Besides the really cool work showing up on our streets, part of the allure of new street art is the mystery of who did it and how. Depending on how anonymous an artist or group of artists try to be, it can be hard or impossible to find out who is responsible for some of our favorite creations. Right now, Chicago has a mystery on its hands, and it involves a pretty familiar board game character. It’s not the work of Alec Monopoly, but this art brings the Monopoly man back to life in some really cool ways on the streets of Chicago.
Street art lovers in New York may have noticed a familiar childhood icon working the turntablelately at the Bowery. The Monopoly man, practically artist Alec Monopoly’s signature, now graces the giant mural that is the EMM Group’s future home. The jolly tophatted man is also known as Rich “Uncle” Pennybags, and while most of us might remember him as Monopoly’s mascot, he became a symbol of the times in Alec Monopoly’s creative hands. When the economy officially tanked and executives living in excess were still lining their pockets, Alec Monopoly took to the streets of L.A. and expressed more than what we could with words through the childhood mascot.
Picking up on Wednesday’s theme of awesome and inventive new street art is Mademoiselle Maurice. The French artist creates work that’s bursting with color and life all over the streets of Paris. Unlike a lot of other street artists, however, Mademoiselle Maurice doesn’t work with paint. She hasn’t touched a spray paint can, but her notoriety is spreading like some of the greats. Instead, Mademoiselle Maurice creates beautiful shapes and patterns for the public using just origami paper.
The dawn of computers and the internet caused a stir in the art world some years ago. The gradual move to digital art and digital photography with the help of Photoshop made a lot of people feel like art would lose a piece of its soul. Computers have opened up worlds of creativity, though. It’s allowed artists and art lovers to play with their art in new ways. Art’s like food. Sometimes it needs to be played with and experimented with before it’s consumed. UK-based artist and designer INSA does just that and turns regular street art into art in motion.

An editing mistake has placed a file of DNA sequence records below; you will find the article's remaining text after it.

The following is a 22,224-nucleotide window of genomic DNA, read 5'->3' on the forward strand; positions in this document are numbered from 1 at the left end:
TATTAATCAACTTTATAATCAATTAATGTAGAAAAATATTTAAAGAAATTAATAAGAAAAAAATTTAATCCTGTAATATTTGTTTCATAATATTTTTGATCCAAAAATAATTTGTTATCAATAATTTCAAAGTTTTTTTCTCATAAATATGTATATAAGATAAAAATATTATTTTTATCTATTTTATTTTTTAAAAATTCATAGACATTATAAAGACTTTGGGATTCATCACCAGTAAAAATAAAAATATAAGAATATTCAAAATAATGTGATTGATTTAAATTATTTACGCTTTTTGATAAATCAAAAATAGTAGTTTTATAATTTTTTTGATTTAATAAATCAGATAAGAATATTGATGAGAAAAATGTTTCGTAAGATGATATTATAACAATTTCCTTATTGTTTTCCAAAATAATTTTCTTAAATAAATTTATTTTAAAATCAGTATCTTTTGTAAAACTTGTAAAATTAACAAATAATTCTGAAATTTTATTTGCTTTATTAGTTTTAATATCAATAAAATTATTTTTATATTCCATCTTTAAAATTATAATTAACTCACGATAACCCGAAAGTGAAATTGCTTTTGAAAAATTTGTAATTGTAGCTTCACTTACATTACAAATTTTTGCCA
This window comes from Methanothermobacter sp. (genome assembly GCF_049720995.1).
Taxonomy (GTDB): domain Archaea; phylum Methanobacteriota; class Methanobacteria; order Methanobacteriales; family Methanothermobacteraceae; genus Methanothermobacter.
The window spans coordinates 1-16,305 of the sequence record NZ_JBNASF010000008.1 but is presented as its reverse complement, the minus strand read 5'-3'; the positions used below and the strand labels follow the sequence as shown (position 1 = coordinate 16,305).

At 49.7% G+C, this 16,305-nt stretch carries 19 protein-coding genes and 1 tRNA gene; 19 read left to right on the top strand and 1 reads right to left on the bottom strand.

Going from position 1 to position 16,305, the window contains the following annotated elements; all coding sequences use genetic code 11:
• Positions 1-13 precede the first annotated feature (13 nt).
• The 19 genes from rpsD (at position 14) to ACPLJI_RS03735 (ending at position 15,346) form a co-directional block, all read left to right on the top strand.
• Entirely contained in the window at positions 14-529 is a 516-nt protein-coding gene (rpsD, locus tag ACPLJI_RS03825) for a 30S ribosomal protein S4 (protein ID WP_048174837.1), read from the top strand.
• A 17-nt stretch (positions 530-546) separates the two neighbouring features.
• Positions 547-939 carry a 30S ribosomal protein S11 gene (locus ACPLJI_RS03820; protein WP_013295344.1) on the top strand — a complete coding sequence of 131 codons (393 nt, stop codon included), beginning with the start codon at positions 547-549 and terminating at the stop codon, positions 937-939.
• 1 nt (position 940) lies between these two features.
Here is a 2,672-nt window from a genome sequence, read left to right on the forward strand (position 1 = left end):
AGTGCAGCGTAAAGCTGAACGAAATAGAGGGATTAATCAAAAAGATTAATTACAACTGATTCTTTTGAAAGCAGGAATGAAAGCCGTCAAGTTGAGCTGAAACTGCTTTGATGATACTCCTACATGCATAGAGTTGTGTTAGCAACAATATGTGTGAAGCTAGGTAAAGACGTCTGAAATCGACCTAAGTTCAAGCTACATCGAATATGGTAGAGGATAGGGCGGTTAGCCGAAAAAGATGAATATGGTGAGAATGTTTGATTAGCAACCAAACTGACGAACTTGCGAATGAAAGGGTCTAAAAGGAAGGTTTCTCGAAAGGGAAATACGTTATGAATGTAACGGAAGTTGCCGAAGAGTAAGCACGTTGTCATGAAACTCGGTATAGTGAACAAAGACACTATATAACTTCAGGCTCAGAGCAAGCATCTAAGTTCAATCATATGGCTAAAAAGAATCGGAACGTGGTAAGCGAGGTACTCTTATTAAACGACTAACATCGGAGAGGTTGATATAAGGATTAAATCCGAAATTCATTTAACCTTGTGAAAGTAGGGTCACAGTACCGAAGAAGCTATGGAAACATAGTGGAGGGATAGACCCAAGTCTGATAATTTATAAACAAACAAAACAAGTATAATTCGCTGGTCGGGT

Some of the best and most entertaining art is the result of creating just for the fun of it. It’s the sort of feeling that created spontaneous art galleries, collaborations, and flash mobs. It’s art with joy and it bring a special charm to whatever it touches. We’re fond of installations that add a touch of humor and whimsy to a scene, and that is just what German-based artists Maria Luján and Wolfgang Krug created recently all around Berlin.
New York is one of the big hubs for graffiti artists. It’s no suprise, given the city’s history, terrain, and grey walls screaming for color. It’s rare, however, to suddenly find a mural gracing your street. D*Face is a U.K. street artist known for blending mediums and combining inspiration to create art for the public. Posters, stencils, paint, and stickers are among his arsenal of spray paint when creating a piece. This month, he’s brought all of that with him to the Big Apple and has left his mark in parts of Manhattan and Brooklyn.
Recently, the world lost one of the most influential people in modern technology. For better or worse, Steve Jobs shaped the way we used electronics. He changed the look of computering, making it sleek and more appealing to people who would never have normally given computers a chance. The iPod helped popularize MP3 players and completely changed the way people listen to music and how much they can take with them. It’s no wonder that he’s had a ton of tributes in the last few days.
With much street art, it’s the grand murals and big projects that grab the viewer’s attention. Slinkachu’s pieces, however, take a keen eye. His installations make the world better in very tiny ways. The scenes he creates star tiny dwellers in a big world. Often humorous or tinged with melancholy, his tiny figures are lifelike and full of character. Their scenes are a pleasant surprise for anyone who happens upon them.
Slinkachu creates his scenes by modifying the tiny figures of people made for train sets. He often repaints and repositions his characters, breathing new life into them. He then pairs them with both props and location. His art seems for the pensive. It’s easy to walk by one of Slinkachu’s tiny installations, but the scenes are worthy of more stares than many huge pieces. They are tiny marvels that Slinkachu has scattered across Amsterdam, Barcelona, Manchester, Norway, Rotterdam, and Italy.
Graffiti has had a long history of being vilified in inner cities around the world. Even the best looking murals have been seen as lowly, criminal and dirty in years past. While tagging public property is illegal and wrong, the generalization that all street art and graffiti art is just that--not an art--is problematic. Graffiti artists have brought art to communities who can’t afford regular trips to museums or galleries. Graffiti has also turned ugly, broken down buildings, into something its tenants and neighbors can enjoy seeing.
French artist OaKoAk has made the daily routine’s drudgery into something fun. Working in creative ways with his or her surroundings, OaKoAk whimsically transforms regular streets into funny and cute pieces of art.
Unlike many street artists, OaKoAk’s method always incorporates an element that is already present in the scene. It’s a twist in viewers’ expectations that perhaps makes this one of the most exciting and pleasant forms of street art. A crack in the wall can be a web-line for Spider-Man. A set of stairs can become a piano! A fire hydrant can be an adorable face.